Golf

Golf Swing Lag Drills



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There is not one golfer on earth who does not want to hit the ball farther and this applies to both amateur and professional alike. The search for more distance usually begins with the swing rather than the equipment a player may use. The key to gaining more distance is greater clubhead speed and this in turn is achieved by ensuring there is sufficient lag during the swing. The professionals all give evidence of lag in the downswing and this explains why they find themselves in the correct position at impact and therefore hit the ball a mighty distance.

Lag relates to the angle formed between the club and the left arm (for right-handed golfers), as the clubhead lags behind the body and the arms before reaching impact. The greater the lag, the better the hit due to the clubhead speed this generates. It is always interesting to compare the downswing position of a professional to that of an amateur. The less accomplished golfer tends to swing from the top, and often on the wrong plane, losing the power of the lag. The professional on the other hand will delay the hit by keeping the clubhead in the correct position on the downswing creating lag.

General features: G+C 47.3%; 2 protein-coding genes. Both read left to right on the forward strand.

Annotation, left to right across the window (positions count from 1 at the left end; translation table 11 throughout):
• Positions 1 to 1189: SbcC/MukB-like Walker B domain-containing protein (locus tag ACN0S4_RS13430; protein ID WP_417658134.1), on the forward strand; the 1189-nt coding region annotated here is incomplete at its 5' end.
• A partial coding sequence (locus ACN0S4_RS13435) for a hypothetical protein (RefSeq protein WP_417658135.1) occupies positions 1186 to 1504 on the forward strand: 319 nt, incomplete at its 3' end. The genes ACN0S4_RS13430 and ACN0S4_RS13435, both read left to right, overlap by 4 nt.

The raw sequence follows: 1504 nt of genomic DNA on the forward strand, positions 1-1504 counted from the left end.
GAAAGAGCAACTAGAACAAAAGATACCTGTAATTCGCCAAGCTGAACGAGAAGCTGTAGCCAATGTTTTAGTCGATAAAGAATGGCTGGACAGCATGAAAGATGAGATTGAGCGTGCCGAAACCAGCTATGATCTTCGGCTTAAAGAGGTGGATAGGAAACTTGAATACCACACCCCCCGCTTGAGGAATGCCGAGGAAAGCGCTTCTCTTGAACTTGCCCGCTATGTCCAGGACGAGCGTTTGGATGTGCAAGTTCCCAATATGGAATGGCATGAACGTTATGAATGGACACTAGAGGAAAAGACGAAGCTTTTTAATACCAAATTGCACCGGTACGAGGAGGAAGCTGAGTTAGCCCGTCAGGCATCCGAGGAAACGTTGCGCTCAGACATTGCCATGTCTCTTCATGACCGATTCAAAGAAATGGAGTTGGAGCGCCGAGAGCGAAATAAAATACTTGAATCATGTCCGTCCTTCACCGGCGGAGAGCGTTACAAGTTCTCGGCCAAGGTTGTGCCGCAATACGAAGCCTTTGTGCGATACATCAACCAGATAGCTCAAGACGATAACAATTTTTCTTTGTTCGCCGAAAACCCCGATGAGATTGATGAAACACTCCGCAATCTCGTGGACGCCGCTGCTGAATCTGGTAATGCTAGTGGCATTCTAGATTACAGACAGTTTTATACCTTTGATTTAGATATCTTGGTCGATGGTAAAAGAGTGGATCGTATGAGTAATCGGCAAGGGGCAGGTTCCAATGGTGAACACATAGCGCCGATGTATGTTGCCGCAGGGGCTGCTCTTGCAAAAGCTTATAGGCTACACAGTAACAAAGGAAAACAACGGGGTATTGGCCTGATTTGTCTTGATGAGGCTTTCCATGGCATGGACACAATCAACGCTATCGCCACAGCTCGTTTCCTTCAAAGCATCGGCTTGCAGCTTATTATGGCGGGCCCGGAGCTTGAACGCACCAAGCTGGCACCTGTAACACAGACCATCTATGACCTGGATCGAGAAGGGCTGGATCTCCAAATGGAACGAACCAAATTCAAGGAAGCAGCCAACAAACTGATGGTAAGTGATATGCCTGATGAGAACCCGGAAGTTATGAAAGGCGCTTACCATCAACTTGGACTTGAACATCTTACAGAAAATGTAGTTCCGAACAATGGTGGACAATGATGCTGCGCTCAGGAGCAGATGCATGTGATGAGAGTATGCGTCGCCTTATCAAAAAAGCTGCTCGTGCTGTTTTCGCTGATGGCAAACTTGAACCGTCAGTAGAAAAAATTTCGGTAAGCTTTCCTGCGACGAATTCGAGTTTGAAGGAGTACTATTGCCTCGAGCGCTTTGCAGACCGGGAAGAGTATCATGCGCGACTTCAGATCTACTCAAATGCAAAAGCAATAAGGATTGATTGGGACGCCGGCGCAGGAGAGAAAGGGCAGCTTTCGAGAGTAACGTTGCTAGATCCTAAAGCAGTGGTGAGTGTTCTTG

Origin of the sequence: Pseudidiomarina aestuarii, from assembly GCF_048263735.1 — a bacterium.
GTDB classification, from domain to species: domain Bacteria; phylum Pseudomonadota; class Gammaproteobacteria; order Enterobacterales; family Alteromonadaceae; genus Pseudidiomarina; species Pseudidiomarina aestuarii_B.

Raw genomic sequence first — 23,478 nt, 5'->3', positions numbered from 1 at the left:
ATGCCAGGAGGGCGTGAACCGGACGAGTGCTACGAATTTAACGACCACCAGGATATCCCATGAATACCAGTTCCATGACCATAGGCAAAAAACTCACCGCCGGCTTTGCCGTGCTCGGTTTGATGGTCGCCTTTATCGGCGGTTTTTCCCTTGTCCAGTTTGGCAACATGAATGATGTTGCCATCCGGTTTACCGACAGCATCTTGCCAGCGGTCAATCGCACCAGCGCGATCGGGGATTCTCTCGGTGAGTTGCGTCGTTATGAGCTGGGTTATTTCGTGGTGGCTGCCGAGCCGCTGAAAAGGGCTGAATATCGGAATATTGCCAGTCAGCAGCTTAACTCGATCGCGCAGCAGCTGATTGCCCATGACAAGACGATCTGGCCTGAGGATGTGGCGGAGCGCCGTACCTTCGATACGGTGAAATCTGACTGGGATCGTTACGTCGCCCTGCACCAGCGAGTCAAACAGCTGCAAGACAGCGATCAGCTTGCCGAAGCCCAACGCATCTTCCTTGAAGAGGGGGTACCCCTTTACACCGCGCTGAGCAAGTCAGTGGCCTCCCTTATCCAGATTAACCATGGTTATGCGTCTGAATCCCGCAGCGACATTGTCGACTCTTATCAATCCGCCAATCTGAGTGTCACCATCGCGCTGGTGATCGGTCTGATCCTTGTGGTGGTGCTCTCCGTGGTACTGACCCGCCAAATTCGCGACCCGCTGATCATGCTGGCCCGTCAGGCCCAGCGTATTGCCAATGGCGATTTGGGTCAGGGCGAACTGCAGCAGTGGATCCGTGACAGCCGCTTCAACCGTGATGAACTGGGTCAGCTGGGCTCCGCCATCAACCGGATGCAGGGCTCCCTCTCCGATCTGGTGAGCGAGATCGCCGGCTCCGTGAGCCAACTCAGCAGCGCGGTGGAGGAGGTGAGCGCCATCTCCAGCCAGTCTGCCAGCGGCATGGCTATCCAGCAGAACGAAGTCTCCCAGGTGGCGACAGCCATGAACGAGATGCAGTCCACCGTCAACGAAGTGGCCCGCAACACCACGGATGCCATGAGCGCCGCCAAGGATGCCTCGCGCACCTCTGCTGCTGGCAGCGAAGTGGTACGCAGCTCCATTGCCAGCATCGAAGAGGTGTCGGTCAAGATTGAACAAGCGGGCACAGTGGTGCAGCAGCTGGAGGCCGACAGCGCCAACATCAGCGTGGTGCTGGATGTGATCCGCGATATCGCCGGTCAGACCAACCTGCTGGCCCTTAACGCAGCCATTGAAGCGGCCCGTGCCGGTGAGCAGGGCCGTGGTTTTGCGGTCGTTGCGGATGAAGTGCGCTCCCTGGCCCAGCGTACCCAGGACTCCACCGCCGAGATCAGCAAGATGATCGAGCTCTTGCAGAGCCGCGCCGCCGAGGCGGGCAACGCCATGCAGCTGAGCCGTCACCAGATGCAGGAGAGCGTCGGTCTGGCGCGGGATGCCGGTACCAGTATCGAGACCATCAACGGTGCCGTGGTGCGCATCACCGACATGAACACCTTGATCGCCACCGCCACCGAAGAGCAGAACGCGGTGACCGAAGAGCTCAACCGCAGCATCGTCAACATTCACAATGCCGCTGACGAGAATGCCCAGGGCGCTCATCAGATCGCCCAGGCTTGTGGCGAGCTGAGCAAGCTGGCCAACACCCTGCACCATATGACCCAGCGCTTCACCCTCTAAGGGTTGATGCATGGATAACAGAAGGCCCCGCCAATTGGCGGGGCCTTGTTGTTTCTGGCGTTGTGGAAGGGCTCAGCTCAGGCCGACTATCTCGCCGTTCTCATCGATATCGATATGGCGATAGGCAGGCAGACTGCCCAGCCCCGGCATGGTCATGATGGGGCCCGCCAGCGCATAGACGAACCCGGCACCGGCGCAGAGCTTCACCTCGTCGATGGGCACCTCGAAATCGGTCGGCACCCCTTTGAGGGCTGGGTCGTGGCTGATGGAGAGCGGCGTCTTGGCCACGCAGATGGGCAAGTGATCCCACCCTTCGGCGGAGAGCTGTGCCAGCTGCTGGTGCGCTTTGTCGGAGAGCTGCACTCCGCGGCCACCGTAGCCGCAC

There are numerous drills you can use to practice clubhead lag and they will generally help to give you a feel for where the clubhead should be. One helpful drill you can use on the practice range is to hit balls in slow motion. The goal is not to hit the ball far on this occasion, but to hit it good. One of the major problems you will see in the swing of an average, (or worse than average) golfer, is the temptation to swing hard from the top of the backswing. In effect, they hurry to hit the ball thinking it will create more speed as they come to the ball. Quite the opposite. By swinging hard from the top in a hurried manner, the player loses the possibility of keeping the lag in the downswing.

Hitting balls with woods or irons in slow motion will allow you to take time to concentrate on the correct angles, particularly on the downswing. Never be in a hurry to get back to the ball. Just keep the angle into the downswing and allow the clubhead to simply swing through the ball. Forget about distance in this instance and concentrate on a slow and easy downswing. This drill should help you identify the angles and retain lag in your swing leading to better and longer golf shots. This is only one lag drill of many you could use but one that will allow you to focus on the elements of your swing that are essential for good golf.

More about this author: JC Campbell

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